In 1883, a creative engineer named John Roebling was inspired by the idea of building a spectacular bridge to connect New York to Long Island. However, bridge-building experts around the world thought that was impossible and told Roebling to drop the idea. It just couldn't be done; it was not practical.
It has never been done before.

Roebling couldn't ignore the vision he had in mind of this bridge. He thought about it all the time and knew deep down that it could be done. He just had to share his dream with someone else. After much discussion and persuasion he managed to convince his son, Washington, a novice engineer, that the bridge could, in fact, be built.

Working together for the first time, father and son developed concepts of how it could be achieved and how to overcome obstacles. With great enthusiasm and inspiration and the motivation of a crazy challenge ahead, they hired their crew and began to build their dream bridge.

The project got off to a good start, but a tragic accident at the site claimed the life of John Roebling within a few months. Washington was injured and with a measure of brain damage, which meant he could not walk, speak or even move. "We told them." "Crazy men and their crazy dreams." "It's foolish to chase crazy visions."

They all had a negative comment to make and felt the project should be shelved as the Roeblings were the only ones who knew how to build the bridge. Despite his limitation, Washington was never discouraged and still had a burning desire to finish the bridge and his mind was as wide awake as ever.

He tried to inspire and convey his enthusiasm to some of his friends, but they were too intimidated by the task. As he lay in his hospital bed, with the sun's rays streaming through the windows, a gentle breeze parted the thin white curtains and he could see the sky and treetops outside for a moment.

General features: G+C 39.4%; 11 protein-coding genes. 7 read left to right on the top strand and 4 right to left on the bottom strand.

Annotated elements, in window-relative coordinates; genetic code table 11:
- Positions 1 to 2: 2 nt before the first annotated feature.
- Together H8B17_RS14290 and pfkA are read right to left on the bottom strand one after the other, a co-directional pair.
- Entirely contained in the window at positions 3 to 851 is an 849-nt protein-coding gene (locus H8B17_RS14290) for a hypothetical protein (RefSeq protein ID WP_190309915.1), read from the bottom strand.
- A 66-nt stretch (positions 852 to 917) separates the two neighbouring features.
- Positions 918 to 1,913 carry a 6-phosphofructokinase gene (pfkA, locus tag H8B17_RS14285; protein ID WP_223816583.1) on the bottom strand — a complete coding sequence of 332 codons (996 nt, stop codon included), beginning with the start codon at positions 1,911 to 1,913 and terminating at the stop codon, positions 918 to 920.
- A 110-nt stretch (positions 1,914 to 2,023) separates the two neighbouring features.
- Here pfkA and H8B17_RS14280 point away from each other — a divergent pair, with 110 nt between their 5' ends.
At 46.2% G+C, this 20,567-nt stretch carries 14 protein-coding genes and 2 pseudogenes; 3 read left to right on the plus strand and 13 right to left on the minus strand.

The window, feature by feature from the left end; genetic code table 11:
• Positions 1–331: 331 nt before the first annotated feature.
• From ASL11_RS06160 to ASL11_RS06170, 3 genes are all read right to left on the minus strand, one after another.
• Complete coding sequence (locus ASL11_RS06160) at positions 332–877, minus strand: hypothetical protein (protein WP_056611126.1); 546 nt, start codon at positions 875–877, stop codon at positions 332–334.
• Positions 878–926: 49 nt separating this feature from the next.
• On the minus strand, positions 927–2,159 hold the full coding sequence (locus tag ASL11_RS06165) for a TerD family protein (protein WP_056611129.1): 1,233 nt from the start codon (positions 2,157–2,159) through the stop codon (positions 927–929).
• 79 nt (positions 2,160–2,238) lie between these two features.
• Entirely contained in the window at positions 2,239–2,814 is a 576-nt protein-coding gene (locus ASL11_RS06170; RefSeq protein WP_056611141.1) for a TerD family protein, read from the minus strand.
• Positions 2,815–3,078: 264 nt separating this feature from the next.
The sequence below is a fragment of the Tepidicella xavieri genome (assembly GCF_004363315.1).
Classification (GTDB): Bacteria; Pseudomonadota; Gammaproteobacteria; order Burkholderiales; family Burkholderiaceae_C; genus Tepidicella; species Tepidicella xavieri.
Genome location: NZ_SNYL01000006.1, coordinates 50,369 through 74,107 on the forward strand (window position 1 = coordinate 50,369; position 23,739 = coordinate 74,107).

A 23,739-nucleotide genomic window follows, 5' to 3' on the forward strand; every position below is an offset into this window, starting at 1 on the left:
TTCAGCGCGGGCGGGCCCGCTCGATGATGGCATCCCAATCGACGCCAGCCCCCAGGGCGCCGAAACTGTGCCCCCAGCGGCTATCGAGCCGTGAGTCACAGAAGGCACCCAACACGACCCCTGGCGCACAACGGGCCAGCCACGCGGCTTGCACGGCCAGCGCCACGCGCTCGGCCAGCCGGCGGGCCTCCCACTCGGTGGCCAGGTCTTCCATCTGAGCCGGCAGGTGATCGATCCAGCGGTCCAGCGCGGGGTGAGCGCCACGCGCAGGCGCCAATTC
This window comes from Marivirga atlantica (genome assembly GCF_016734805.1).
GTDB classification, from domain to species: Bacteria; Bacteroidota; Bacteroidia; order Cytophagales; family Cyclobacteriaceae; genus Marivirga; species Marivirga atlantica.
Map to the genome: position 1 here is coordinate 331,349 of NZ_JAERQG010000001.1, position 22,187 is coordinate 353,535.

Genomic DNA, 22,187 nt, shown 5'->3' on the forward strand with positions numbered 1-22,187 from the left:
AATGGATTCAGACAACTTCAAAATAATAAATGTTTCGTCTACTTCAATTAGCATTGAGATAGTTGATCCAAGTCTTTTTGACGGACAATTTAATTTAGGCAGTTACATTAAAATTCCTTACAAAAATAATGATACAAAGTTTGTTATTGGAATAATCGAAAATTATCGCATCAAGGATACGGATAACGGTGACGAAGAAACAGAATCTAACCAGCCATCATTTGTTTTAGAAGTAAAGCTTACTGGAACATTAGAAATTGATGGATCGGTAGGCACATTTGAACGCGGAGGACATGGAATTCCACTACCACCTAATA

There seemed to be a message for him not to give up. Suddenly an idea occurred to him. All he could do was move a finger and he decided to make his best use of it. In doing so, he gradually developed a code of communication with his wife. He touched his wife's arm with that finger, indicating that he wanted her to call the engineers again. So he used the same method of tapping his arm to tell the engineers what to do. It seemed silly but the project was on its way again.

For 13 years Washington communicated his instructions by tapping his fingers on his wife's arm until the bridge was completed. Today, the spectacular Brooklyn Bridge stands tall in all its glory as a tribute to the triumph of one man's indomitable spirit and his determination not to be defeated by circumstance. It is also a tribute to the engineers and their teamwork, and to their faith in a man considered crazy by half the world. It stands as a tangible monument to the love and devotion of his wife who, for 13 long years, patiently decoded her husband's messages and told the engineers what to do.

Perhaps this is one of the best examples of an attitude that never resigns itself to failure and that overcomes terrible physical limitations to achieve an impossible goal. Often times when we face obstacles in our daily lives, our fences look tiny compared to what others have had to face.

The Brooklyn Bridge shows us that dreams that seem impossible can be achieved with determination and perseverance, regardless of the odds. Even the most distant dream can be achieved with determination and persistence.

Source: Indian Child

Your God, whom you serve with perseverance, He will deliver you. Daniel 6:16

But the seed in good soil, these are the ones who have heard the word with an upright and good heart, and hold it fast, and bear fruit with their perseverance.
Luvas 8:15